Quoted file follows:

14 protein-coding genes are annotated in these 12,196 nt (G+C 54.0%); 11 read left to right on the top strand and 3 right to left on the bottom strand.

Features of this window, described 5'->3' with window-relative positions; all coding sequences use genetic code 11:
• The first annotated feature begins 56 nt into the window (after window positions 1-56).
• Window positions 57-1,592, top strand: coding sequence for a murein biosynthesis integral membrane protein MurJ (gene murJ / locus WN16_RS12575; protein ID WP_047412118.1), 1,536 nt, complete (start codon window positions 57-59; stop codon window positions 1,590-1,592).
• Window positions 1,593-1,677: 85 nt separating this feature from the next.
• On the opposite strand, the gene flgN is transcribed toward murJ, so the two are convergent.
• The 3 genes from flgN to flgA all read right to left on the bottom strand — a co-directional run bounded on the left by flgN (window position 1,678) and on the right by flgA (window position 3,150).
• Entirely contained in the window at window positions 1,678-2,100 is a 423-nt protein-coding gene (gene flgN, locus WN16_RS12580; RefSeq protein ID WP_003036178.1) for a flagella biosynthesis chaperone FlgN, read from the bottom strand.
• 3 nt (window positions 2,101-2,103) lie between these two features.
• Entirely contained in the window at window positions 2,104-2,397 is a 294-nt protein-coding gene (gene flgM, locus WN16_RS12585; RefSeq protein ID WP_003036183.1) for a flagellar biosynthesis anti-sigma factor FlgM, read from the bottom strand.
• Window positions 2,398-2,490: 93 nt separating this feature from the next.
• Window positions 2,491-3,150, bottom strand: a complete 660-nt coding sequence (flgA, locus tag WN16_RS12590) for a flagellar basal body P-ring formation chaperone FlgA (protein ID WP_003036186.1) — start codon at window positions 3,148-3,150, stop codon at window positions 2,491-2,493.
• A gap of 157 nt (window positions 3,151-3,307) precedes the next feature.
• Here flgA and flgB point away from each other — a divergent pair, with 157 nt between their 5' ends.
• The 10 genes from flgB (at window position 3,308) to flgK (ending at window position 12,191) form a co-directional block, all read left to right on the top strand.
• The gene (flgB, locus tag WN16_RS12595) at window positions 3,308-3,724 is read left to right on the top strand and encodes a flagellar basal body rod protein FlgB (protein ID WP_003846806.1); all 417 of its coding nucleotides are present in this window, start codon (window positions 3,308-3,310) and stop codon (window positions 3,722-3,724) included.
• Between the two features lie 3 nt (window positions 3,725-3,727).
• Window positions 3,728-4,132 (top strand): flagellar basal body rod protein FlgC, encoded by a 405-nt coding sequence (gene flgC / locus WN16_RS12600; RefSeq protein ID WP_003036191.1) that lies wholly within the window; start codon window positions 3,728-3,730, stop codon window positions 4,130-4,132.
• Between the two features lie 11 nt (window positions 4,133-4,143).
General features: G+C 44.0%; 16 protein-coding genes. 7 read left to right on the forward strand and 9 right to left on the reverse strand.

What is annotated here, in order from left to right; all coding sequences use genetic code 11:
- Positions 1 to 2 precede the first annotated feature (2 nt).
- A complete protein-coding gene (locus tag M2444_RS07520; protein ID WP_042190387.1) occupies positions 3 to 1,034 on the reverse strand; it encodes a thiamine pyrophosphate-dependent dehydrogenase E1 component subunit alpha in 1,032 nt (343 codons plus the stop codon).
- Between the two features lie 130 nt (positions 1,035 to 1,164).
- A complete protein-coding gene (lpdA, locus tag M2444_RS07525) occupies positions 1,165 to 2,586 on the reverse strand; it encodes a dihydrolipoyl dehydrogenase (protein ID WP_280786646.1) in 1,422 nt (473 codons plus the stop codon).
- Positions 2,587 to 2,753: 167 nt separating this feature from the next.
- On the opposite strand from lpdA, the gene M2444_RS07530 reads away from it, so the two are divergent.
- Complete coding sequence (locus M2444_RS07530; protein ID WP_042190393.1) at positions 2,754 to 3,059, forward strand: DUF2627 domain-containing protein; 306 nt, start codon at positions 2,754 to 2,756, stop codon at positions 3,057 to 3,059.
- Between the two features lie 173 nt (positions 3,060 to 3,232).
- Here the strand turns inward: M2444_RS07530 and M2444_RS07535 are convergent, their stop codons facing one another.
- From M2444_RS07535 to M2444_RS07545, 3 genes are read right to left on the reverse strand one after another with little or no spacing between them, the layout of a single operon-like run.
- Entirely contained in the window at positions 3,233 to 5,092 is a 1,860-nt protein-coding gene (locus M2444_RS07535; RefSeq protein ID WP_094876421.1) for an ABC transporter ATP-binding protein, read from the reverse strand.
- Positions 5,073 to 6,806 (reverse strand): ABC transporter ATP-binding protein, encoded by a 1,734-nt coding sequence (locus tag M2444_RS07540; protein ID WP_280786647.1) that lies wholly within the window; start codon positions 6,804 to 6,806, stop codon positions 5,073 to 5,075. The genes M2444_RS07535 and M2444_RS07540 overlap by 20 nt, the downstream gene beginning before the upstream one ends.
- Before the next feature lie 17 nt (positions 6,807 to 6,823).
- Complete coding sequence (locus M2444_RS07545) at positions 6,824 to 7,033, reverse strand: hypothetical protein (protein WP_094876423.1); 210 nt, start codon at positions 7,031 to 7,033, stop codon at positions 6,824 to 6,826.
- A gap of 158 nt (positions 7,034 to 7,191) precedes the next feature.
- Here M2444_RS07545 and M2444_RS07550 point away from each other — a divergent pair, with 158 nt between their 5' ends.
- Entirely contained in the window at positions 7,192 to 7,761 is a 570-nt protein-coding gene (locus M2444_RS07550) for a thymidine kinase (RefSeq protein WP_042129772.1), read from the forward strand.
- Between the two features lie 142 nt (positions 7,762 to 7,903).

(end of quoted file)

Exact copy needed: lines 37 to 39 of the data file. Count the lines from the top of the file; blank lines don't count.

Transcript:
- Here M2444_RS07545 and M2444_RS07550 point away from each other — a divergent pair, with 158 nt between their 5' ends.
- Entirely contained in the window at positions 7,192 to 7,761 is a 570-nt protein-coding gene (locus M2444_RS07550) for a thymidine kinase (RefSeq protein WP_042129772.1), read from the forward strand.
- Between the two features lie 142 nt (positions 7,762 to 7,903).